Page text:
by Birte Mensing
On Friday the 18th of November, almost noontime, a group can be seen hiking in the hills of a National Park south of the Israeli town of Beit Shemesh. Zooming into the picture, one can see that they are carrying signs: Bayt Nattif, 22.10.1948, is written on those signs. The group is not here to hike in a National Park, however, but to explore the land, where the village of Bayt Nattif was located before Operation HaHar of the Israeli Army came that day in October 1948, expelled its more than 2000 inhabitants and reduced the village to rubble.
The tour is facilitated by the Israeli NGO Zochrot (Hebrew word for remembering), whose aim is to create “acknowledgement and accountability for the ongoing injustices of the Nakba” within Israeli society. Zochrot is the Hebrew word for remembering. The organization tries to counter the one-sided remembering of the events in 1948, which are usually referred to as a great moment of gaining independence and the establishment of the state, and connect it to the (ongoing) Palestinian struggle. Zochrot has a database about the Palestinian villages demolished in 1948 and actively leads groups on tours to the sites to reclaim the space through remembering. During the tour in Bayt Nattif, the activists put up signs that mark the location of the school, the mosque and the cemetery.
Zochrot aims to educate Jewish Israeli society about the Palestinian Nakba
The tour as well as the signs are in Arabic, English and Hebrew. Most of the participants need the Hebrew version, as the main target group of Zochrot is the Jewish Israeli society. The tour in Bayt Nattif is accompanied by Khadr Al-Dibs whose family was expelled from the village. He now lives in the Shu’fat refugee camp. He recalls coming to visit the place in his early childhood. He puts up the sign of the mosque. “Inshallah we will meet Khadr here next year in his new built house”, says Umar al-Ghubari, who is leading the tour.
Placing a sign where the mosque used to be (Photo: Birte Mensing)
Experiencing the beautiful view from the hills and the natural diversity from almond trees to olive trees, it is easy to understand why this land was and still is precious to the refugees that were expelled from Bayt Nattif. In 1948, the inhabitants of the village did not give in easily. The men gathered to resist and defend their families and the village. The first 35 Haganah soldiers that came across the village in January 1948 were killed during a fight with the resisting inhabitants. Today, a kibbutz on the land of the Palestinian village is named after the Haganah combatants and called Netiv HaLamed-Heh (Path of the 35). Most of the Palestinian families who originate from Bayt Nattif now live in three refugee camps in the Bethlehem area.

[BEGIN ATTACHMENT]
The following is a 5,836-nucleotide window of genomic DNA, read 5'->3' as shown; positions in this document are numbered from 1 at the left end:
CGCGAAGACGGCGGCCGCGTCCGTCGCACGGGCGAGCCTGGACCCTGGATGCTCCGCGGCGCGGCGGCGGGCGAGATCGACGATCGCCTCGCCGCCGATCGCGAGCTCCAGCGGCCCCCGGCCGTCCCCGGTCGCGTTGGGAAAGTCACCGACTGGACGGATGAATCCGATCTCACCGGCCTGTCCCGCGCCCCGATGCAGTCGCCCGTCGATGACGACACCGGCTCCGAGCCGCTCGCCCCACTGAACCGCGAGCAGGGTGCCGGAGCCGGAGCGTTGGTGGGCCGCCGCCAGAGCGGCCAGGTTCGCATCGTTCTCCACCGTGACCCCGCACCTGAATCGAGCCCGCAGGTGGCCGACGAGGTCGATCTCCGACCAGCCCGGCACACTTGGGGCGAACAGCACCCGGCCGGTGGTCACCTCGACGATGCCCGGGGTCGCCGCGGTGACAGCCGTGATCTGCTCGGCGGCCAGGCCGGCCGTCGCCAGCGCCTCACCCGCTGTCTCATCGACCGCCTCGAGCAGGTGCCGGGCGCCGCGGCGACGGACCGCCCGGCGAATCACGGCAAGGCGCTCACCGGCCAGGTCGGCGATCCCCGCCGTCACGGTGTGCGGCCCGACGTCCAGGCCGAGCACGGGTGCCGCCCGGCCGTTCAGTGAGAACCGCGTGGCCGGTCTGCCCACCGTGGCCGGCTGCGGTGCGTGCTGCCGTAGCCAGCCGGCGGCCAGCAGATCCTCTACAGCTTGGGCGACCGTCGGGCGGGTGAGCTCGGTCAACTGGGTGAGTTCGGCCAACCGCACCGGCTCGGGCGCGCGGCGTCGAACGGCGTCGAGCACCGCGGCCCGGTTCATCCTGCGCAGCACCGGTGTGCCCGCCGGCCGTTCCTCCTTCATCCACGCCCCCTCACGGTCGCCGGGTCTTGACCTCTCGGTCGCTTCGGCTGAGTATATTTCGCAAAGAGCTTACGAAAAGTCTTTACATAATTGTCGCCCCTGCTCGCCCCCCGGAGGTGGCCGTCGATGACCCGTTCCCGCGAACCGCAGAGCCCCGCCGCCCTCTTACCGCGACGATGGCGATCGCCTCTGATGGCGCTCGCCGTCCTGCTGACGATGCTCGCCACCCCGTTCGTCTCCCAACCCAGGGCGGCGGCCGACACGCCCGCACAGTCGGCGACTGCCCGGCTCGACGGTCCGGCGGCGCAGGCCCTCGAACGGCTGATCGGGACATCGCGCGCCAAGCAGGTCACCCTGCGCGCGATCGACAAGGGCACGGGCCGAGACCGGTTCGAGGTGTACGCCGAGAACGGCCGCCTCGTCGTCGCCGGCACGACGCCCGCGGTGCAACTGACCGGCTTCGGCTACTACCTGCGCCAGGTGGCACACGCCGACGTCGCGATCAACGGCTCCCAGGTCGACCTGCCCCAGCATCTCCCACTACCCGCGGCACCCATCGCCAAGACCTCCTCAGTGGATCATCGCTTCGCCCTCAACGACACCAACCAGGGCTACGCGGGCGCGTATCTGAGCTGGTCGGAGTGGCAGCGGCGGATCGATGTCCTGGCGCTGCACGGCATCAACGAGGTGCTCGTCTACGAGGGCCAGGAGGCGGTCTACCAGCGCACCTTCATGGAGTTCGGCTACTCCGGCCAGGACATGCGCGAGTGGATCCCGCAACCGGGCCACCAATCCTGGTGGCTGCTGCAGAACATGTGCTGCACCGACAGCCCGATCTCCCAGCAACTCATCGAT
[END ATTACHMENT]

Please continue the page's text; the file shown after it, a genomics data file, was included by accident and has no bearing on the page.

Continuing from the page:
While in other places in Israel excavations are publicly displayed and made accessible for the public, the long history of Bayt Nattif has been ignored by the Israeli authorities. Since Roman times, it has in many periods been an important village on the route between Jerusalem and Beit Jibrin, which was also destroyed in 1948.
Zochrot has gathered information about the Nakba and especially the destroyed villages in recent years which is easily available through an app called “iNakba.” iNakba enables people to identify the locations of destroyed villages, complete with pictures and background information.
A controversial memorial on the land of Bayt Nattif (Photo: Birte Mensing)
In the 1960s, the Jewish National Fund planted trees on the land of Bayt Nattif: One thousand one hundred pine trees, in memory of Bastiaan Jan Ader, who saved hundreds of Jews during the Nazi rule in the Netherlands. In 1944, he was executed by the Nazis. Why did the Jewish National Fund use this act of remembering to cover up the 1948 expulsion and mistreatment of Palestinians? A difficult question. Erik Ader, a son of Bastiaan Jan Ader’s, came to that very place on the 18th of November and joined the Zochrot tour. After the tour he gave a short statement at the memorial plate dedicated to his father to withdraw his family’s support for this action. “We never had a chance to ask him what he would have made of all this. No need either: based on what he stood for he would have been upset by this travesty of truth and justice.” He therefore withdraws any connection of his family to this forest, Erik Ader says. Soft applause comes from the people who seek shade under the surrounding trees. The audience is tired from the tour: physically tired from the long walk in the sun and psychologically tired from facing history. The tour ends, but the memory remains.
Erik Ader, Umar Al-Ghubari and Khadr Al-Dibs (Photo: Birte Mensing)